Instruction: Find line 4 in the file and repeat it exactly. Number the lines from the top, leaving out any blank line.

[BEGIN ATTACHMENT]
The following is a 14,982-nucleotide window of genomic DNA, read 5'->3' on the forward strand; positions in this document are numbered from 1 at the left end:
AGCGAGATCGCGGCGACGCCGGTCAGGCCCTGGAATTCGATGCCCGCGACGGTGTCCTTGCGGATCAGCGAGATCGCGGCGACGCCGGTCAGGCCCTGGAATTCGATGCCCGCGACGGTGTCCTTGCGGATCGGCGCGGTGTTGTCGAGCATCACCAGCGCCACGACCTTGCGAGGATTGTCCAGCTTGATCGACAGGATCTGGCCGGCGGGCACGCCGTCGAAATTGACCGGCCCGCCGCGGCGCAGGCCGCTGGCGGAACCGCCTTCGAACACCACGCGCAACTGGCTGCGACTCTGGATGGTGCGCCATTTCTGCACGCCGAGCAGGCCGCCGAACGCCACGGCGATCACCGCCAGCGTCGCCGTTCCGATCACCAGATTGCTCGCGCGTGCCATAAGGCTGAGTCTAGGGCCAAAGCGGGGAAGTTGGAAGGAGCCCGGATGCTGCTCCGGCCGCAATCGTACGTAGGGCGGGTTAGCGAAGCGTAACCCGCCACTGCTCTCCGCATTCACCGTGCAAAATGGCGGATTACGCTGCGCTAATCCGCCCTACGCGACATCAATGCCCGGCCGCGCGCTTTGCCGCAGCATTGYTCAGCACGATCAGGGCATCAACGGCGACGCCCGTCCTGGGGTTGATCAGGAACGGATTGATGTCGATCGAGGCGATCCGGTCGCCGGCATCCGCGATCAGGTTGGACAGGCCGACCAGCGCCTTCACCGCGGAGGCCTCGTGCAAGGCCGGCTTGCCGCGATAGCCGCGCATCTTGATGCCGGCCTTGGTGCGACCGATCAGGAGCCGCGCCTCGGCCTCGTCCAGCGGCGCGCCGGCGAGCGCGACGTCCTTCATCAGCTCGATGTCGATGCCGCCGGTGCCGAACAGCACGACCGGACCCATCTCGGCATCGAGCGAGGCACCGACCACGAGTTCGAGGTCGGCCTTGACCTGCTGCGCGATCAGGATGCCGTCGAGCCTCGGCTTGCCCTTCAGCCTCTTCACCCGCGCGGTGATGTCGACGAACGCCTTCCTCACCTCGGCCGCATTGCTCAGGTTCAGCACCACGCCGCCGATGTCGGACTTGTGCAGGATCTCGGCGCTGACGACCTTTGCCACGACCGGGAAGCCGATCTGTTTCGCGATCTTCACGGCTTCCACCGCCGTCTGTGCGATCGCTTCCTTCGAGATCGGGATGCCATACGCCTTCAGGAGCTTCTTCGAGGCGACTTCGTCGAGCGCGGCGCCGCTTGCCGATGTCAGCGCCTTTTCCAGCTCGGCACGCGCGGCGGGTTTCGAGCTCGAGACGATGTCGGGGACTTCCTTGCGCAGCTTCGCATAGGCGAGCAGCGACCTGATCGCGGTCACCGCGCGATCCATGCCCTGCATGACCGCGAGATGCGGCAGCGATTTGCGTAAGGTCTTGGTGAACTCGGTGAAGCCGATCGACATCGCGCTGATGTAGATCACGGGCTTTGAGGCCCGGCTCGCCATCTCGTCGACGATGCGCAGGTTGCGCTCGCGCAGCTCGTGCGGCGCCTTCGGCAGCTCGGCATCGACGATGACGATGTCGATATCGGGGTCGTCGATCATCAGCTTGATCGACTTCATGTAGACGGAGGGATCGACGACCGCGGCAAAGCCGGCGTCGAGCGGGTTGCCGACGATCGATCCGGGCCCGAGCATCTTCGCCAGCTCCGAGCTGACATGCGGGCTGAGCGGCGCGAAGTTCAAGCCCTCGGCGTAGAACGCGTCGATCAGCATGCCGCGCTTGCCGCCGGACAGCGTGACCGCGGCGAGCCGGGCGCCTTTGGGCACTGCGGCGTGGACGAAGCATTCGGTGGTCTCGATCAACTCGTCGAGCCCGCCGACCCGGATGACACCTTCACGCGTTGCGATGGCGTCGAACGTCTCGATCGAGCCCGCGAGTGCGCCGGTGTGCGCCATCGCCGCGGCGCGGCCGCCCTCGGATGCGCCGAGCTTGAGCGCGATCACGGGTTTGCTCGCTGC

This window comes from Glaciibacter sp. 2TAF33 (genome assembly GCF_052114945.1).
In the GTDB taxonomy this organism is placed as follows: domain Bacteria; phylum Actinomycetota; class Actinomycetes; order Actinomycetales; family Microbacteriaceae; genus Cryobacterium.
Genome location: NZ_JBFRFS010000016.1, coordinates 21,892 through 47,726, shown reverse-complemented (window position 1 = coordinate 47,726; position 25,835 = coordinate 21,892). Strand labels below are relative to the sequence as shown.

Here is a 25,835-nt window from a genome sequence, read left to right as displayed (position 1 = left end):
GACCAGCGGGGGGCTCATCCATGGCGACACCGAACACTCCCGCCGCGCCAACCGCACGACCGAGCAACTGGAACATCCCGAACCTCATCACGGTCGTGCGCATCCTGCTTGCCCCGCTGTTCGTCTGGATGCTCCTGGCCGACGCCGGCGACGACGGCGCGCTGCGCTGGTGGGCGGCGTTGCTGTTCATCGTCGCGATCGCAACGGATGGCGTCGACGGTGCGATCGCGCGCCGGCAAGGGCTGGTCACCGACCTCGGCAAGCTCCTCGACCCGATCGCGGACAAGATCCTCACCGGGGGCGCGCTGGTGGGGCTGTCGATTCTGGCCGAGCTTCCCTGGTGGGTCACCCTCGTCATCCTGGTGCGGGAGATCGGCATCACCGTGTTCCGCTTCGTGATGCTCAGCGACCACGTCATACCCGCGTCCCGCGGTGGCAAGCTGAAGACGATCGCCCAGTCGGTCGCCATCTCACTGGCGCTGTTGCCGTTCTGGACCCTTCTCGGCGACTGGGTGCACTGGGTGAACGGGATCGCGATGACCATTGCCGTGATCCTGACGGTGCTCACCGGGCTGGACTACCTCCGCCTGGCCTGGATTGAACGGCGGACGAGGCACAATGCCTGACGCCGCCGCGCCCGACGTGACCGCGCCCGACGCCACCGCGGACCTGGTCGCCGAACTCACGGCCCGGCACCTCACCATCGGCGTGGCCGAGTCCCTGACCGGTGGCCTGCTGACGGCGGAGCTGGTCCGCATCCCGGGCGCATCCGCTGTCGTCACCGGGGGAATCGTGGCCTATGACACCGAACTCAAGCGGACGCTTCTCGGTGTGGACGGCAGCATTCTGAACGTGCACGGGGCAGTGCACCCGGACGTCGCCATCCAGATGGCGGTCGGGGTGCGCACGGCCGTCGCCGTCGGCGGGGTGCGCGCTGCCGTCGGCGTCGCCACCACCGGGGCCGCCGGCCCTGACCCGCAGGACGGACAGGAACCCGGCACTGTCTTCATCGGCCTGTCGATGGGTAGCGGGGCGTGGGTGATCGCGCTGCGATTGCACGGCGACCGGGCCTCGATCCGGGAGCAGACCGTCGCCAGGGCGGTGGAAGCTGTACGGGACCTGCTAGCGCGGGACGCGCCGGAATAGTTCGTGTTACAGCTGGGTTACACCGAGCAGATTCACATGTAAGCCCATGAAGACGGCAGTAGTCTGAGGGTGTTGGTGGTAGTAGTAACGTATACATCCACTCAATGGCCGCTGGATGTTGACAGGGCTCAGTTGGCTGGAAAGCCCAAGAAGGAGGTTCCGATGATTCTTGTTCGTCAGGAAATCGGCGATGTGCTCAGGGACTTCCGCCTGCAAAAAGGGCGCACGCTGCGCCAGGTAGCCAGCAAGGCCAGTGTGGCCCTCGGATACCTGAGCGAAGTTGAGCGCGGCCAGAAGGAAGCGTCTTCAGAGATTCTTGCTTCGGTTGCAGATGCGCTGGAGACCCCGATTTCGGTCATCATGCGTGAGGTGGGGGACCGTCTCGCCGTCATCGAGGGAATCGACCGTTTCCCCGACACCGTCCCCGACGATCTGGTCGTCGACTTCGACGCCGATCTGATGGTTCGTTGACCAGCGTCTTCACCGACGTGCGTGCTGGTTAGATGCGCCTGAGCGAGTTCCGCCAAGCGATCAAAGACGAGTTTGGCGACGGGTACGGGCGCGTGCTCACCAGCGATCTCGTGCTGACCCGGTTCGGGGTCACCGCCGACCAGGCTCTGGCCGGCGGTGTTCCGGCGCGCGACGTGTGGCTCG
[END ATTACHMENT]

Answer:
In the GTDB taxonomy this organism is placed as follows: domain Bacteria; phylum Actinomycetota; class Actinomycetes; order Actinomycetales; family Microbacteriaceae; genus Cryobacterium.